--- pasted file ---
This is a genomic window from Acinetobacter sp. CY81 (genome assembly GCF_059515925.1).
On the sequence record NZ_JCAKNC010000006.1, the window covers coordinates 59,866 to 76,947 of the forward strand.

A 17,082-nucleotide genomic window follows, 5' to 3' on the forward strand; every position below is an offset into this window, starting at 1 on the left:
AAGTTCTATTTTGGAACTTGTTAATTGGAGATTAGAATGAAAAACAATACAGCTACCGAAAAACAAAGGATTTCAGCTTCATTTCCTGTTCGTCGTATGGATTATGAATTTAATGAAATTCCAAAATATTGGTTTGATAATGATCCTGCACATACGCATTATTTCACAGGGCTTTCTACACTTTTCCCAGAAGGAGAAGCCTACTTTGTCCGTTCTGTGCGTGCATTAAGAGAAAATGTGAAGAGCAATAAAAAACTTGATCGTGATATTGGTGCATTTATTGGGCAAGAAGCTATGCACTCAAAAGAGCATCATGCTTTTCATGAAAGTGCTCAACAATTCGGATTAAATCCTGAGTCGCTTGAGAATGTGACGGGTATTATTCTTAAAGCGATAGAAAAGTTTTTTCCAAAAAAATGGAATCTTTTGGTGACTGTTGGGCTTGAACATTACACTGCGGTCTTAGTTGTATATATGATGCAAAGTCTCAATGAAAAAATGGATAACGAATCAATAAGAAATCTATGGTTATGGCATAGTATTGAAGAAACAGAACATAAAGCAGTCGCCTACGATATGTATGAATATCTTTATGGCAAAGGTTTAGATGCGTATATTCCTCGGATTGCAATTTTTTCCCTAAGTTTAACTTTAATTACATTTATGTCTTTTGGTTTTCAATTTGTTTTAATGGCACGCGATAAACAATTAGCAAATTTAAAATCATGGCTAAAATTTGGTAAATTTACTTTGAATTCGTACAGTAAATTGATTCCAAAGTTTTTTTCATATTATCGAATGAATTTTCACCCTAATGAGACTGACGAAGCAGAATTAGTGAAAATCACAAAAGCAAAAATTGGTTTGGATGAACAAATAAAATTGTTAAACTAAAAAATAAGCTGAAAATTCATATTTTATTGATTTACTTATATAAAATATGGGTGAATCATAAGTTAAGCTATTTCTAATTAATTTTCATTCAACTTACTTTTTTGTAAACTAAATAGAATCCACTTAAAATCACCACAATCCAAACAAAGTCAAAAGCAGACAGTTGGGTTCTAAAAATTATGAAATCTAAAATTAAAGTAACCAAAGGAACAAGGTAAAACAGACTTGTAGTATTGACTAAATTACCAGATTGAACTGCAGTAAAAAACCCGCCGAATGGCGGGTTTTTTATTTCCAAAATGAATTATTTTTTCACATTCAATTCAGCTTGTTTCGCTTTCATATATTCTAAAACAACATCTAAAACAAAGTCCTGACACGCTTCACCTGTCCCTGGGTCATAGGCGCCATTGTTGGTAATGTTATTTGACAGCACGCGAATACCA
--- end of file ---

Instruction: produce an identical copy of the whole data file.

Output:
This is a genomic window from Acinetobacter sp. CY81 (genome assembly GCF_059515925.1).
On the sequence record NZ_JCAKNC010000006.1, the window covers coordinates 59,866 to 76,947 of the forward strand.

A 17,082-nucleotide genomic window follows, 5' to 3' on the forward strand; every position below is an offset into this window, starting at 1 on the left:
AAGTTCTATTTTGGAACTTGTTAATTGGAGATTAGAATGAAAAACAATACAGCTACCGAAAAACAAAGGATTTCAGCTTCATTTCCTGTTCGTCGTATGGATTATGAATTTAATGAAATTCCAAAATATTGGTTTGATAATGATCCTGCACATACGCATTATTTCACAGGGCTTTCTACACTTTTCCCAGAAGGAGAAGCCTACTTTGTCCGTTCTGTGCGTGCATTAAGAGAAAATGTGAAGAGCAATAAAAAACTTGATCGTGATATTGGTGCATTTATTGGGCAAGAAGCTATGCACTCAAAAGAGCATCATGCTTTTCATGAAAGTGCTCAACAATTCGGATTAAATCCTGAGTCGCTTGAGAATGTGACGGGTATTATTCTTAAAGCGATAGAAAAGTTTTTTCCAAAAAAATGGAATCTTTTGGTGACTGTTGGGCTTGAACATTACACTGCGGTCTTAGTTGTATATATGATGCAAAGTCTCAATGAAAAAATGGATAACGAATCAATAAGAAATCTATGGTTATGGCATAGTATTGAAGAAACAGAACATAAAGCAGTCGCCTACGATATGTATGAATATCTTTATGGCAAAGGTTTAGATGCGTATATTCCTCGGATTGCAATTTTTTCCCTAAGTTTAACTTTAATTACATTTATGTCTTTTGGTTTTCAATTTGTTTTAATGGCACGCGATAAACAATTAGCAAATTTAAAATCATGGCTAAAATTTGGTAAATTTACTTTGAATTCGTACAGTAAATTGATTCCAAAGTTTTTTTCATATTATCGAATGAATTTTCACCCTAATGAGACTGACGAAGCAGAATTAGTGAAAATCACAAAAGCAAAAATTGGTTTGGATGAACAAATAAAATTGTTAAACTAAAAAATAAGCTGAAAATTCATATTTTATTGATTTACTTATATAAAATATGGGTGAATCATAAGTTAAGCTATTTCTAATTAATTTTCATTCAACTTACTTTTTTGTAAACTAAATAGAATCCACTTAAAATCACCACAATCCAAACAAAGTCAAAAGCAGACAGTTGGGTTCTAAAAATTATGAAATCTAAAATTAAAGTAACCAAAGGAACAAGGTAAAACAGACTTGTAGTATTGACTAAATTACCAGATTGAACTGCAGTAAAAAACCCGCCGAATGGCGGGTTTTTTATTTCCAAAATGAATTATTTTTTCACATTCAATTCAGCTTGTTTCGCTTTCATATATTCTAAAACAACATCTAAAACAAAGTCCTGACACGCTTCACCTGTCCCTGGGTCATAGGCGCCATTGTTGGTAATGTTATTTGACAGCACGCGAATACCA